Lobbying

Winning key players for your project is an important element in your implementation phase. These are people in the project's environment who are not directly involved in the project but who will promote it in the area of health politics or who can use their influence in some other way. They may be:

  • politicians
  • decision makers in administration
  • financial backers
  • experts.

For lobbying purposes it is essential to cultivate such contacts and all opportunities to talk about the project must be exploited to the full. Key players should be kept informed about the progress of the project at reasonable intervals. Lobbying can also mean convincing potential opponents to re-examine their own positions and to change their minds.

Why you would disregard these aspects

  • The investment for lobbying is too big, especially if you cannot rely on pre-established contacts.
  • You do not want to bother important people with your ideas which are not yet fully developed.
  • You are afraid of rivalries.

What you have to gain

If you succeed in recruiting key players the public will accept your project more easily. Moreover, you will gain invaluable support when trying to induce structural changes needed to assure the sustainability of the project.

What you can actually do

Regard lobbying activities as an important task:

  • Use any public and private occasion to establish useful contacts
  • Invite important contacts for an informal lunch.
  • Make optimal use of train journeys with key players by discussing your project with them.
  • Use e-mails, telephone conversations and other means of communication effectively.
  • Maintain contact with potential opponents and try to associate them with the project (e.g. in an advisory group)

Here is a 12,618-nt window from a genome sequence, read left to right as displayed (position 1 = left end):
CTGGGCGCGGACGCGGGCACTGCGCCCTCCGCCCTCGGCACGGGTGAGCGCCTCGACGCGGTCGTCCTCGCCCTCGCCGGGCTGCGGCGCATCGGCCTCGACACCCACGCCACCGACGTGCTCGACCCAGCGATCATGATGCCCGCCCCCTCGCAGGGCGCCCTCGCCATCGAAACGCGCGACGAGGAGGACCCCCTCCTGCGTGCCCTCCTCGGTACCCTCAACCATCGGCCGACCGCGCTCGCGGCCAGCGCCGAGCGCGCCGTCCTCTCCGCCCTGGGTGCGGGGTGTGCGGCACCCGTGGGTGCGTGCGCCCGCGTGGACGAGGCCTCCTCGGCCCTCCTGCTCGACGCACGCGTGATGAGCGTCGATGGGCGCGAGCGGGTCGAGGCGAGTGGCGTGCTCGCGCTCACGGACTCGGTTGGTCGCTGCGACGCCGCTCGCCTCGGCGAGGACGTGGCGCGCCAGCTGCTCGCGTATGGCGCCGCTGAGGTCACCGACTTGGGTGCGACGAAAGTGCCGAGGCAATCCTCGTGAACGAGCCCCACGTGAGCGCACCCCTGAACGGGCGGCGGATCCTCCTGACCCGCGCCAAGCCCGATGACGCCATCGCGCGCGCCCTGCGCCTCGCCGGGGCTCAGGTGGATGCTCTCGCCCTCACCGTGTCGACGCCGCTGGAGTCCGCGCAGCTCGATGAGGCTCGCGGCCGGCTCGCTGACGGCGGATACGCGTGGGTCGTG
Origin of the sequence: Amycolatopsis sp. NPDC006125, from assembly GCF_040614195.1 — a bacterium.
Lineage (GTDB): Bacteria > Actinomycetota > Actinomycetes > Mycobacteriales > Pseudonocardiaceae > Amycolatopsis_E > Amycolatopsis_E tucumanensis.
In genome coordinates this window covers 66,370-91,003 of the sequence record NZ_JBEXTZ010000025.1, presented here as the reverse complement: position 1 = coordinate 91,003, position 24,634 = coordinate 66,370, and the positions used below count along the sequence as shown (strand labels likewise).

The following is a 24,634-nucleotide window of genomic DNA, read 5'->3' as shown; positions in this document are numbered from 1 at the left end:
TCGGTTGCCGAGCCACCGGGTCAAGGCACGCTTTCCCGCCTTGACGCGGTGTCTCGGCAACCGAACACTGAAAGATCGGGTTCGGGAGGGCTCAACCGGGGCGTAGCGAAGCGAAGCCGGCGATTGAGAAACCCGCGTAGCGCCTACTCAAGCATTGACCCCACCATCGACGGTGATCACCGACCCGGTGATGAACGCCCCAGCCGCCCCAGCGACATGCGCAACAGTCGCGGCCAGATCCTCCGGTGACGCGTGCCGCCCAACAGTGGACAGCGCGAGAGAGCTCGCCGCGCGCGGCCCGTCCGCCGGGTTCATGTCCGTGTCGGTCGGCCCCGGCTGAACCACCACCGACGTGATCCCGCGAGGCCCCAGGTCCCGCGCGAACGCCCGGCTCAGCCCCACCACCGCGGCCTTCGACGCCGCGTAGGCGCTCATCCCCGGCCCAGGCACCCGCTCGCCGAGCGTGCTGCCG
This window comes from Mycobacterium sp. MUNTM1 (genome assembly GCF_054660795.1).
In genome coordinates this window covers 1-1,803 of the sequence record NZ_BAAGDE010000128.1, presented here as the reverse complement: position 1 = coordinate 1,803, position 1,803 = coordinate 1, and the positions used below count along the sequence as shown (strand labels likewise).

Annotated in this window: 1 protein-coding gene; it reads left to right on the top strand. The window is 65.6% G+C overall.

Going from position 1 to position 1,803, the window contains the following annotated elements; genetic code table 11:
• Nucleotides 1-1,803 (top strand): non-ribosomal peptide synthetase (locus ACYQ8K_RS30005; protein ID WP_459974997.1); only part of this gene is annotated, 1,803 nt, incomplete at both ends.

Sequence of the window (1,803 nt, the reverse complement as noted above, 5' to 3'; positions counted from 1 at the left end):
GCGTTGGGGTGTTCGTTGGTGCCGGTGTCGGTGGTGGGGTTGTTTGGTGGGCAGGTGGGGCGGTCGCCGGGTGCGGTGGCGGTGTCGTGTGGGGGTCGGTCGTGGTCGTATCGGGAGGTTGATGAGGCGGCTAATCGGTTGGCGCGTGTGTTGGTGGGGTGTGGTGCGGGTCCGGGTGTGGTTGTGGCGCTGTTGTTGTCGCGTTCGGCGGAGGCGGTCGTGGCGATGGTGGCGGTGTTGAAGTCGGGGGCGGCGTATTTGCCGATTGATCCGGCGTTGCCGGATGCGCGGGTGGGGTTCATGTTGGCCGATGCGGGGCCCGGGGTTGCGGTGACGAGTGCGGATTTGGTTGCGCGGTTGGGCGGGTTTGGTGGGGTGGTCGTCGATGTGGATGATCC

• Use your colleagues' contacts to key players.
  • Take part in events (meetings, workshops, professional training, press conferences) where you can make and maintain such contacts

Rules for lobbying (according to L. Joossens: Lobbying against tobacco)

  • be well informed
  • respect your enemies and be wary of them
  • be flexible
  • have a plan
  • find allies
  • be aware of 'the right timing'
  • choose and make contact with important people
  • provide well researched documentation
  • be far-sighted
  • start early and keep going
  • be creative
  • use the media
  • do not be easily satisfied
  • be prepared to loose some battles but do not loose sight of the final success
  • lobbying is a never ending process.

Questions for critical reflection

  • Are you undertaking active and effective lobbying activities (public relations, gaining the support of key players, making useful contacts etc)?
  • Are influential key players kept informed on the progress of the project?
  • Is contact maintained with the opponents of the project (or better still, are they associated with the project)?